Thomas at Dedication Creates Controversy; Some Take Issue with the Supreme Court Justice's Philosophy

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Byline: SANDY HODSON and SYLVIA COOPER

AUGUSTA, Ga. - U.S. Supreme Court Justice Clarence Thomas has agreed to attend the dedication of Augusta's new Judicial Center and Judge John H. Ruffin Jr. Courthouse in the spring, a local judge said, but not everyone is happy about it.

J. Carlisle Overstreet, the Superior Court chief judge for the Augusta Judicial Circuit, said that he has been in contact with Thomas' staffers and that they have accepted. Overstreet said he first conferred with City Administrator Fred Russell, who then spoke to Mayor Deke Copenhaver about the invitation.

Overstreet said the city "hit pay dirt" with Thomas' acceptance.

Some African-Americans disagree with Overstreet: They oppose the choice of Thomas and question why it was made with little input from others.

"I feel Supreme Court Justice Clarence Thomas' judicial philosophy contradicts Judge Ruffin's judicial philosophy and works," said Quincy Murphy, the chairman of the Richmond County legislative delegation. "And I would have hoped that some consideration would have been given to the person they named the courthouse after - Georgia Appeals Court Chief Judge John H. 'Jack' Ruffin."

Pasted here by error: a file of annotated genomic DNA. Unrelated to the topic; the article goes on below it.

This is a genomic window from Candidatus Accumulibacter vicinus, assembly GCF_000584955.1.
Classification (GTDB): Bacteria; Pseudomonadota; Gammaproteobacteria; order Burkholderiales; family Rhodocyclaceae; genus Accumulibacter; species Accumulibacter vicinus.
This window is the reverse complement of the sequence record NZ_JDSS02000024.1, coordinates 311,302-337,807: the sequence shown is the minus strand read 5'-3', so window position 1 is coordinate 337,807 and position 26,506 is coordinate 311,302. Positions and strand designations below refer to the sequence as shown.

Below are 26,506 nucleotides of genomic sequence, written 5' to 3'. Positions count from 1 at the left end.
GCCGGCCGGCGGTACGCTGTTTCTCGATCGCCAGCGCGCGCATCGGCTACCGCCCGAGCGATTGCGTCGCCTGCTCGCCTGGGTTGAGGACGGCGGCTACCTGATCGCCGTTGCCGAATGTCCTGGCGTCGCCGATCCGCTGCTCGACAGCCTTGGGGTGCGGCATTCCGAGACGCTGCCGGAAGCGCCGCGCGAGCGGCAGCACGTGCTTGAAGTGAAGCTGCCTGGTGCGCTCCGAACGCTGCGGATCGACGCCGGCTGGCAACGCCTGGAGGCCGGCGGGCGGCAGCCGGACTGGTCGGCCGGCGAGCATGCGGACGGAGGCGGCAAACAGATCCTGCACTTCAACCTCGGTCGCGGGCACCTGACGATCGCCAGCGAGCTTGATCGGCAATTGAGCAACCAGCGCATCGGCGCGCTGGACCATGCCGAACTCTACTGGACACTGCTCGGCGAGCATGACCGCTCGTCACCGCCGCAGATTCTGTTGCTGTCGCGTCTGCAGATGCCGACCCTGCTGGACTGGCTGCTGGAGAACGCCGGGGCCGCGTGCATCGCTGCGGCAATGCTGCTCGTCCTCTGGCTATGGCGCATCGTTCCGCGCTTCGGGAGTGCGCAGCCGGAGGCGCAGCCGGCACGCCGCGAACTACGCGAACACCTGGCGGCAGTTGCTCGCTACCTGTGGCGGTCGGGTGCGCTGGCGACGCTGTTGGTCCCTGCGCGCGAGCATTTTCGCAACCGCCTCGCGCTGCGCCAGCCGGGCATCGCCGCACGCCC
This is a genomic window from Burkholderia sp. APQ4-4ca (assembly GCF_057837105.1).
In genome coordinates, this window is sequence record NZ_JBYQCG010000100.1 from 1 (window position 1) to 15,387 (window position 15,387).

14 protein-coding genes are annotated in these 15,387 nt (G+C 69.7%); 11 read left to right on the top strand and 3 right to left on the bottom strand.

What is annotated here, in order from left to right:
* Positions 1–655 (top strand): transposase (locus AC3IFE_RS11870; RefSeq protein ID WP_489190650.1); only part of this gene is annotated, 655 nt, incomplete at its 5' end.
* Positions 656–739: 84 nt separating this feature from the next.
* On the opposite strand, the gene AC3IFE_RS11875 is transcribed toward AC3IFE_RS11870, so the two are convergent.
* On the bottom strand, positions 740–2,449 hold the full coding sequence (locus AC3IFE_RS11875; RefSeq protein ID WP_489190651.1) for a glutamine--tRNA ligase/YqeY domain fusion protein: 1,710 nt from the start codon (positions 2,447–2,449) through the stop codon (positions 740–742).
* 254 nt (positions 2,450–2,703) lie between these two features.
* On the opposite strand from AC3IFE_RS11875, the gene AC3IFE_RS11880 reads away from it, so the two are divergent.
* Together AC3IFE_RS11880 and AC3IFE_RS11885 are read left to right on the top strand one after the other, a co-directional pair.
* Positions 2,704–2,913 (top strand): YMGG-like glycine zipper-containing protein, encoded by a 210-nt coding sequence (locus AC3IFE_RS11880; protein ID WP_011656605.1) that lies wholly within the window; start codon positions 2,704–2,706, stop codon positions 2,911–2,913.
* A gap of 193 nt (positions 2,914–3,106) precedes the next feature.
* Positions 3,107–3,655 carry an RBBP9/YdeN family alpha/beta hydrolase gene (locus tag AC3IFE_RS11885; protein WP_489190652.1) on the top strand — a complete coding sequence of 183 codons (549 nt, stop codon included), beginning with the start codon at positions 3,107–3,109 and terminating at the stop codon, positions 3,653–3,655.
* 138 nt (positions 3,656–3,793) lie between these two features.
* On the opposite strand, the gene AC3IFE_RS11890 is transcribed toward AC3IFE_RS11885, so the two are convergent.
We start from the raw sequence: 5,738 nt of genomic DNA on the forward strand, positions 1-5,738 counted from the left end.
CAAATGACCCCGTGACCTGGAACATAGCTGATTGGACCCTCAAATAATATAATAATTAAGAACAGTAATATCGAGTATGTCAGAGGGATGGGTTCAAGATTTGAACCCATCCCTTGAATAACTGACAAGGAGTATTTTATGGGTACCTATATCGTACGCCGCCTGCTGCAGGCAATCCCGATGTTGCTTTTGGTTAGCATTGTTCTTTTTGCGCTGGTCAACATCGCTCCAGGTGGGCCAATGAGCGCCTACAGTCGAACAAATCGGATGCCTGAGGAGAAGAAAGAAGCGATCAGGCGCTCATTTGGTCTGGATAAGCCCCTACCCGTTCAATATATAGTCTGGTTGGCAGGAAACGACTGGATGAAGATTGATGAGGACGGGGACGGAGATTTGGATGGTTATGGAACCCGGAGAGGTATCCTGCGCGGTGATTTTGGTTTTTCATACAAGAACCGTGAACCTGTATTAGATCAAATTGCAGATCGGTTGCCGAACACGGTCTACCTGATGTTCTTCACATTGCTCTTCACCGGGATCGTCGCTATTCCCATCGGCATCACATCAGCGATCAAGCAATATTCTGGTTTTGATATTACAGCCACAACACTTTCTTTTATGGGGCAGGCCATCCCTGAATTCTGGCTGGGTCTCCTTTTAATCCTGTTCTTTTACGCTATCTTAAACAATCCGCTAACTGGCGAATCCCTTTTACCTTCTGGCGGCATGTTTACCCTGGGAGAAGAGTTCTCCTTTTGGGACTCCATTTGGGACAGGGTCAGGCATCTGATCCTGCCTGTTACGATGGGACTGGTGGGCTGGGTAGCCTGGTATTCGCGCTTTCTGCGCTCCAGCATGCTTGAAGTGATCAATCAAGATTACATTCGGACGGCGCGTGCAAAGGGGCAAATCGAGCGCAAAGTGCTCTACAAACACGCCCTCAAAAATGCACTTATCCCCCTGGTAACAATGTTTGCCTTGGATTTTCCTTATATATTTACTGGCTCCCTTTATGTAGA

Retired educator Tracy Williams said Thomas is a hypocrite because he benefited from the very things he opposes - affirmative action, the public-accommodations law of the 1964 Civil Rights Bill and the integration of public schools.

One of Ruffin's close friends, Mallory Millender, said he knows of no one whom Ruffin held in greater contempt than Thomas.

"I know of no way we could dishonor John Ruffin more than to have Clarence Thomas speak for this occasion," he said.

Russell said it is fairly common to ask the Supreme Court justice who is from the district to attend dedications of judicial facilities. …